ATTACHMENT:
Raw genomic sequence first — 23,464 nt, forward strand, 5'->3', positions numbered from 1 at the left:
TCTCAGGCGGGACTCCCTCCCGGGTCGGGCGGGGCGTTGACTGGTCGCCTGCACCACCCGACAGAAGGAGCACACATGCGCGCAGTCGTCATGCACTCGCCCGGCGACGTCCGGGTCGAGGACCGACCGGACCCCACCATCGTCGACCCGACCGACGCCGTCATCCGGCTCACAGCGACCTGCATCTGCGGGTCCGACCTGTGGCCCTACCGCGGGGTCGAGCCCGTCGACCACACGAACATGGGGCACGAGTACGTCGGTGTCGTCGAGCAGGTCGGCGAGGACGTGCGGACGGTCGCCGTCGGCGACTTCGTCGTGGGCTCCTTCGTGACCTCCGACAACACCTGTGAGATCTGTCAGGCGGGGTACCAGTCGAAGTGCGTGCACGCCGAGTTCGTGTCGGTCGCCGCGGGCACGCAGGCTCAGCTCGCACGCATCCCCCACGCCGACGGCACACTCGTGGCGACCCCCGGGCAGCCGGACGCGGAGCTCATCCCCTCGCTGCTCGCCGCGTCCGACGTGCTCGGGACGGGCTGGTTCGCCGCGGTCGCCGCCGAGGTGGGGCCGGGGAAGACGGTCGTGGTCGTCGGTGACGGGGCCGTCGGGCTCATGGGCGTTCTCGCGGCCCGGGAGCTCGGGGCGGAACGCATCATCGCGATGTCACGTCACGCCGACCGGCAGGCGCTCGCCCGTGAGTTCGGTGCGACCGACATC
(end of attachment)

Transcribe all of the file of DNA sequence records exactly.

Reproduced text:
Raw genomic sequence first — 23,464 nt, forward strand, 5'->3', positions numbered from 1 at the left:
TCTCAGGCGGGACTCCCTCCCGGGTCGGGCGGGGCGTTGACTGGTCGCCTGCACCACCCGACAGAAGGAGCACACATGCGCGCAGTCGTCATGCACTCGCCCGGCGACGTCCGGGTCGAGGACCGACCGGACCCCACCATCGTCGACCCGACCGACGCCGTCATCCGGCTCACAGCGACCTGCATCTGCGGGTCCGACCTGTGGCCCTACCGCGGGGTCGAGCCCGTCGACCACACGAACATGGGGCACGAGTACGTCGGTGTCGTCGAGCAGGTCGGCGAGGACGTGCGGACGGTCGCCGTCGGCGACTTCGTCGTGGGCTCCTTCGTGACCTCCGACAACACCTGTGAGATCTGTCAGGCGGGGTACCAGTCGAAGTGCGTGCACGCCGAGTTCGTGTCGGTCGCCGCGGGCACGCAGGCTCAGCTCGCACGCATCCCCCACGCCGACGGCACACTCGTGGCGACCCCCGGGCAGCCGGACGCGGAGCTCATCCCCTCGCTGCTCGCCGCGTCCGACGTGCTCGGGACGGGCTGGTTCGCCGCGGTCGCCGCCGAGGTGGGGCCGGGGAAGACGGTCGTGGTCGTCGGTGACGGGGCCGTCGGGCTCATGGGCGTTCTCGCGGCCCGGGAGCTCGGGGCGGAACGCATCATCGCGATGTCACGTCACGCCGACCGGCAGGCGCTCGCCCGTGAGTTCGGTGCGACCGACATC